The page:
Steve Kroft Net Worth
Steve Kroft makes how much a year? For this question we spent 19 hours on research (Wikipedia, Youtube, we read books in libraries, etc) to review the post.
The main source of income: Celebrities
Total Net Worth at the moment 2019 year – is about $16 Million.
Steve Kroft information Birth date: August 22, 1945 Birth place: Kokomo, Indiana, United States Profession:Journalist Education:Columbia University, Columbia University Graduate School of Journalism, Syracuse University Nationality:United States of America Spouse:Jennet ConantAwards:News & Documentary Emmy Award for Outstanding Investigative Journalism – Segments Nominations:News & Documentary Emmy Award for Outstanding InterviewTV shows:60 Minutes, West 57th
:How tall is Steve Kroft – 1,89m.
How much weight is Steve Kroft – 76kg
Steve Kroft is an American journalist and a longtime correspondent for 60 Minutes. His investigative reporting has garnered him much acclaim, including three Peabody Awards and nine Emmy awards, one of which was an Emmy for Lifetime Achievement.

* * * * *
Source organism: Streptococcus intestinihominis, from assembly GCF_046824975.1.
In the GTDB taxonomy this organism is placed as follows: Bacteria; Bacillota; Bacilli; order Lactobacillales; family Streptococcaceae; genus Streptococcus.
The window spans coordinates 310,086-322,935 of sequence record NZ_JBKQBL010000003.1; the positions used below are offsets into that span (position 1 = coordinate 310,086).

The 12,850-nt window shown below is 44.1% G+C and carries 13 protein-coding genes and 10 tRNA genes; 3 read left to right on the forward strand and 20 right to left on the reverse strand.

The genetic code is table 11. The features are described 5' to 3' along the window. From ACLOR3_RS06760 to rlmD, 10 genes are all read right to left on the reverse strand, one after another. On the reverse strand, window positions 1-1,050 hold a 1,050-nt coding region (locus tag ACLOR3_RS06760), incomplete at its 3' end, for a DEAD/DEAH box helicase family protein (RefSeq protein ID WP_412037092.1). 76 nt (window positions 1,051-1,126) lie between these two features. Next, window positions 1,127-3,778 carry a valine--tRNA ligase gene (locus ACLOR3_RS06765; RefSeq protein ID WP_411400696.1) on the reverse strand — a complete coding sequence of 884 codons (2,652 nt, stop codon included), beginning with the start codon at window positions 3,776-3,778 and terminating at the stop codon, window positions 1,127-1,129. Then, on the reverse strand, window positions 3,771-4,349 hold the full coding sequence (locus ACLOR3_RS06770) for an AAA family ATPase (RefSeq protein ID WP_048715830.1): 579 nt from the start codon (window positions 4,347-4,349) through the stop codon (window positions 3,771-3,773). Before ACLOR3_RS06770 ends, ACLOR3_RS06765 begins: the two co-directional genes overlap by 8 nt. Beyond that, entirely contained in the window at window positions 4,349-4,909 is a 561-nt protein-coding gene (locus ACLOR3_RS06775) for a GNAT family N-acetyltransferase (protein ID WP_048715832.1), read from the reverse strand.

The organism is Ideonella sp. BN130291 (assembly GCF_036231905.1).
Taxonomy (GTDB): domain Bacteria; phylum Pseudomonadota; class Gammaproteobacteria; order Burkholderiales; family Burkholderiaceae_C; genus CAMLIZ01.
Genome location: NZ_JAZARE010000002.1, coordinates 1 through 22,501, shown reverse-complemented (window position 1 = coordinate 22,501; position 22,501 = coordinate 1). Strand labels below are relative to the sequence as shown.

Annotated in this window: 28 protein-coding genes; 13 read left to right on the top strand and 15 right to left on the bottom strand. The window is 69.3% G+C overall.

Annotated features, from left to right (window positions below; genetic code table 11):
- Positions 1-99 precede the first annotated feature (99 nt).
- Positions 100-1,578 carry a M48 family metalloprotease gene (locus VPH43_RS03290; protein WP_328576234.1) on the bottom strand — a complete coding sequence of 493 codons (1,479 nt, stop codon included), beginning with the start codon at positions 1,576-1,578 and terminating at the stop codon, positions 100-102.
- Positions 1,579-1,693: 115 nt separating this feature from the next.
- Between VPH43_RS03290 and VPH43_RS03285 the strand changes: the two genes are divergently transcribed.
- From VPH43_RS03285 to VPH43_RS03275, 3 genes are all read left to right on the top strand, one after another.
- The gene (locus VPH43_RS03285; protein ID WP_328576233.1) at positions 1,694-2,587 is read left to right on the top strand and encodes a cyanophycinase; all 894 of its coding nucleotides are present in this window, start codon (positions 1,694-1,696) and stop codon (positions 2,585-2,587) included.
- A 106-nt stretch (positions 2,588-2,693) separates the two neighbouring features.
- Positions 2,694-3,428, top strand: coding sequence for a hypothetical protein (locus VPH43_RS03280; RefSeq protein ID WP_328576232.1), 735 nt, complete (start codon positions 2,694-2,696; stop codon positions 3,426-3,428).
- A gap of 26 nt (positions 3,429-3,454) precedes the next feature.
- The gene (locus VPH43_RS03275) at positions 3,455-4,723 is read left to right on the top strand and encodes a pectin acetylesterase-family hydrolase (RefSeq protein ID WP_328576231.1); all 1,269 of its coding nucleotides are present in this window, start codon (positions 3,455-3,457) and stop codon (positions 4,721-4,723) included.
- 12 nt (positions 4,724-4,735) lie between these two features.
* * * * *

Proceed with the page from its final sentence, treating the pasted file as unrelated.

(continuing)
Biography,Early lifeKroft was born on August 22, 1945 in Kokomo, Indiana, the son of Margaret and Fred Kroft. Kroft attended Syracuse University, where he earned his bachelors degree in 1967. At Syracuse, he was a member of Kappa Sigma Fraternity. After his graduation, he was drafted into the United States Army and served in the Vietnam War. He was assigned to the 25th Infantry Division in Cu Chi, where he was a reporter for the Armed Forces Network, he covered the Divisions participation in the invasion of Cambodia. Kroft won several Army journalism awards for his work and a Bronze Star for Meritorius Achievement. When the Division was redeployed, he was reassigned to the military newspaper Stars and Stripes as a correspondent and photographer.Shortly after receiving an honorable discharge from the army in 1971, he began his broadcast journalism career as a reporter for WSYR-TV in Syracuse, New York. Kroft returned to academics in 1974, enrolling at the Columbia University Graduate School of Journalism and earning his masters degree in 1975. Upon graduation Kroft moved to Florida, where he worked for two stations owned by the Washington Post Company. As an investigative reporter for WJXT in Jacksonville, his reports on local corruption led to several grand jury investigations and established his reputation. In 1977 he moved to WPLG-TV in Miami, where his work came to the attention of CBS News.CBS careerKroft joined CBS News in 1980 as a reporter in its Northeast bureau, based out of New York City. The next year, he was named a correspondent and the network soon moved him to its Southwest Bureau in Dallas, where he stayed until 1983. That year, Kroft returned to Florida after CBS reassigned him to its Miami bureau. He was soon making frequent visits to the Caribbean and Latin America, covering the civil war in El Salvador and the U.S. invasion of Grenada.In 1984, Kroft landed a job as a foreign correspondent at the CBS London bureau, where he traveled extensively to cover stories in Europe, Africa, Asia, and the Middle East. Many of his assignments involved international terrorism and sectarian violence, including the hijackings of TWA Flight 847 and Achille Lauro, the Rome and Vienna airport attacks of the Abu Nidal Organization, the Lebanese Civil War, and the violence in Northern Ireland. His report for the CBS Evening News on the assassination of Indira Gandhi won him an Emmy. In 1986, CBS News brought Kroft back to the United States to become a principal correspondent on a new magazine show called West 57th. He stayed in that position until the program was cancelled in the spring of 1989.That September, Kroft and Meredith Vieira, a West 57th colleague, joined 60 Minutes. In 1990, he became the first American journalist to be given extensive access to the contaminated grounds of the Chernobyl nuclear facility, and his story won an Emmy. After allegations of infidelity surfaced in the 1992 presidential election, then-Governor Bill Clinton and his wife, Hillary, gave an exclusive interview to Kroft. The interview was one of the defining moments in the election.Andy Cort, Maria Gavrilovic, Steve Kroft and Stephanie Palewski for 60 Minutes: The Co$t of Dying at the 69th Annual Peabody AwardsKroft continued to file groundbreaking reports for 60 Minutes. A 1992 segment which detailed a friendly fire incident in the Gulf War won him his first Peabody Award. Two of Krofts stories in 1994, a profile of Senator Bob Dole and an expose on the Cuban governments quarantine policy for people infected with AIDS, won Emmy awards. In 2003, he and the rest of the 60 Minutes team were awarded Emmys for lifetime achievement.Presidential interviewsKroft has been corrected by Gallup.com about the statistics that he used when interviewing U.S. President Barack Obama on December 13, 2009. He specifically stated in the interview that Most Americans right now dont believe this wars worth fighting. He then proceeded to question President Obama, about why he was proceeding forward with the war without public support. Gallup Editor in Chief Frank Newport challenged his statement and presented data, that indicated that Americans were split on the War in Afghanistan.In March 2009, Kroft asked Obama, who was laughing while discussing the recession, Are you punch drunk?Regarding the interview of Obama and Hillary Clinton on January 27, 2013, Conor Friedersdorf of The Atlantic argues that Steve Krofts softball interview technique diminishes 60 Minutes. Peggy Noonan, in a column titled So God Made a Fawner in The Wall Street Journal, says that Krofts interview was as soft as a sneaker full of puppy excrement.
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